So what is the difference between organic and sustainable?
We were a little confused about this. How about you? We certainly want to buy foods that are healthy and help save our environment so what does this all mean? We did a little research to try to sort it out.
In theory, something that is organic should be sustainable, right? Or sustainable should be organic? The two are often used in conjunction with one another but they are not necessarily the same.
Here are a few key differences:
Organic is regulated, but not necessarily small or local. Organic products are regulated by the USDA and must meet specific guidelines in order to be labeled organic. It means growing food without the aid of synthetic pesticides, growing livestock without administering antibiotics or hormones. Organic, however, does not necessarily mean small or locally grown. Many corporations have jumped on the organic movement by using organic practices because they see the consumer demand for it. Now organic products can be available anywhere, any time. For example, we can have citrus or asparagus in cold weather climates in the middle of January. So while organic maybe healthier for you and environment, mass production and long distance shipping still uses many non-reusable resources.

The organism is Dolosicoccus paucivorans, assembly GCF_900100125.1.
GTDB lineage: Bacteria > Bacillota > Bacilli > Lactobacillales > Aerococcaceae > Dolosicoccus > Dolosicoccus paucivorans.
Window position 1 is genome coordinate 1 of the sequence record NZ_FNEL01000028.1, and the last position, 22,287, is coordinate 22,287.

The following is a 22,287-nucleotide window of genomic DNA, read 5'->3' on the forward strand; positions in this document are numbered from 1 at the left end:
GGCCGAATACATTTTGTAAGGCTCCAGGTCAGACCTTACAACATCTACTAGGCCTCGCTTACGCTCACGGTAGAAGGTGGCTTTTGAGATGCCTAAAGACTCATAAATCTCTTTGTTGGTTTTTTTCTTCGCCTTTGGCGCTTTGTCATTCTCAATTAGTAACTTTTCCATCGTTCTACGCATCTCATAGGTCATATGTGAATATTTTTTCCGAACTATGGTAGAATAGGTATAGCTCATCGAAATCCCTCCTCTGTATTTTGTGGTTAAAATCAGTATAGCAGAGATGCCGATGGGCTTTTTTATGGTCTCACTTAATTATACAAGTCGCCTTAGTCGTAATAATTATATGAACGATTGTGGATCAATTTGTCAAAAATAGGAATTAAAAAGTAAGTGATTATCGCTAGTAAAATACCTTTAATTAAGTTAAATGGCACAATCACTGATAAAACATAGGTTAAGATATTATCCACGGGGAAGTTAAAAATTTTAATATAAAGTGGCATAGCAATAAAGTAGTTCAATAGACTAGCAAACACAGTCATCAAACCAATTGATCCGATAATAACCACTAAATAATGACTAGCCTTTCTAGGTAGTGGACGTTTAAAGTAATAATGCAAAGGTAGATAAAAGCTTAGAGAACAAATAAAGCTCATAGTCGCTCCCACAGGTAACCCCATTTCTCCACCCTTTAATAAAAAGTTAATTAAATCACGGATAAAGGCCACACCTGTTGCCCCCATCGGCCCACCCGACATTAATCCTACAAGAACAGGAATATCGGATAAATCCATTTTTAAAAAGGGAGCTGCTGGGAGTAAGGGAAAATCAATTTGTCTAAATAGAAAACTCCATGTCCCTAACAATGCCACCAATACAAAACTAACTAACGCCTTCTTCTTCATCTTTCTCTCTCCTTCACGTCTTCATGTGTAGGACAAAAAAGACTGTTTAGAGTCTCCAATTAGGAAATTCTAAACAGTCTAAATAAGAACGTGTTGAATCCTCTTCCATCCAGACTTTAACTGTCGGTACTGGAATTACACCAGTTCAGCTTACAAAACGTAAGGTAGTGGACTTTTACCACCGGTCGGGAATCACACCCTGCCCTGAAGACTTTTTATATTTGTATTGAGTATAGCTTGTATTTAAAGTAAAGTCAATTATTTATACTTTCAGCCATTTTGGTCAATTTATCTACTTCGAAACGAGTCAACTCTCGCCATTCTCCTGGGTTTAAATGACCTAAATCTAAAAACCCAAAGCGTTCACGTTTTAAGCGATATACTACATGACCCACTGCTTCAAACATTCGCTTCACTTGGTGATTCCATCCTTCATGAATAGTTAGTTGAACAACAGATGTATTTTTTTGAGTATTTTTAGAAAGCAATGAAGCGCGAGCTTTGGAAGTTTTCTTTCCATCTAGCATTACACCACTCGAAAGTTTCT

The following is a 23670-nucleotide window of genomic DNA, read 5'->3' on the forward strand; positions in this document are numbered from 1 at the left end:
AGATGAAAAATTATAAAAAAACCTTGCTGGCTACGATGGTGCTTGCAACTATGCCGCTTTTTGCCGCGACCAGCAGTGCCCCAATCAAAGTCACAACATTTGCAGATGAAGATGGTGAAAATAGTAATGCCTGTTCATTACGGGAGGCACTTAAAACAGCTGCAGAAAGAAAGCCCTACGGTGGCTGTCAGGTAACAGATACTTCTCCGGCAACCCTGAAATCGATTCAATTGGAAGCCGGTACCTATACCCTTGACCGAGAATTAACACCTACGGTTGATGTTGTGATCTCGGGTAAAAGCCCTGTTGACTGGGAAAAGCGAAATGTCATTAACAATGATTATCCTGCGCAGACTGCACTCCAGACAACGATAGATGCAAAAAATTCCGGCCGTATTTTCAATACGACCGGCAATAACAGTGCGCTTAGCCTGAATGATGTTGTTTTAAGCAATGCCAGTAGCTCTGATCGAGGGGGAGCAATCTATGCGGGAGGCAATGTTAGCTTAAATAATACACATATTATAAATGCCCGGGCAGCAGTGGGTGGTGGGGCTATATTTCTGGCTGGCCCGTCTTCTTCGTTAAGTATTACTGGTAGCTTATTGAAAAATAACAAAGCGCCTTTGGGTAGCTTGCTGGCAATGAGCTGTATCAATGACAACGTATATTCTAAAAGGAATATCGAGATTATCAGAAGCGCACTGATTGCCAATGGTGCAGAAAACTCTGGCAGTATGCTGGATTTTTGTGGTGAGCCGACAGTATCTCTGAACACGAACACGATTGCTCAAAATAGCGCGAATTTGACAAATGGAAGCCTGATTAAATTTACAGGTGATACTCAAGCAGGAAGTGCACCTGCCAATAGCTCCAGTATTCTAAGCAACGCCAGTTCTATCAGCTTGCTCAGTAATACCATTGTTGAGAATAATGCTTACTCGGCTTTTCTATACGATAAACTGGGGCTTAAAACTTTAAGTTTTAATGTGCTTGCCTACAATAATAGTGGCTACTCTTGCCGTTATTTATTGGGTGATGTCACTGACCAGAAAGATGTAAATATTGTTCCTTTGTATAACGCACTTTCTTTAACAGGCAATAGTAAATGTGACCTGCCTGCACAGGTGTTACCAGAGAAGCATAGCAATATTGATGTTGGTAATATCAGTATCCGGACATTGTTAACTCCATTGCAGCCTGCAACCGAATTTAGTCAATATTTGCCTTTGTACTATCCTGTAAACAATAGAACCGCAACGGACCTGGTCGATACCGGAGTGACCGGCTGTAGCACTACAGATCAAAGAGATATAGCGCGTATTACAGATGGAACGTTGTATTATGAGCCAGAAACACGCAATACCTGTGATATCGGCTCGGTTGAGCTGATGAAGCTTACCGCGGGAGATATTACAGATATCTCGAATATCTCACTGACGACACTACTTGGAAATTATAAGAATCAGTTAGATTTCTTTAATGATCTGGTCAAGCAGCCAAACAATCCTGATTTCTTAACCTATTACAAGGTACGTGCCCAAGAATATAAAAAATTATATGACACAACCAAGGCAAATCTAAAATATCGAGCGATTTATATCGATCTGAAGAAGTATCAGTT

Sustainable agriculture is local. Sustainable farms by definition are not large-scale mass producers. Sustainable practices use local resources and tend not to move food farther than 200 miles from the site of production- another words, bringing the farmer closer to the consumer.
In theory it means using limited resources, minimizing waste and implementing farm practices that lessen the impact on the environment. For example, rather than relying on synthetic fertilizers and pesticides, it means more reliance on methods such as crop rotation, animal manure fertilizers and/or biological controls to manage insects, and weeds. So while sustainable products may not necessarily be organic, sustainable agriculture is a method of farming that minimizes environmental damage and depletion of resources.
The moral of the story- stay educated on your food choices and how they are grown or manufactured. It is our consumer dollar that influences the way in which our food is produced.
Do you have any comments or questions about organic or sustainable production?? Let us know!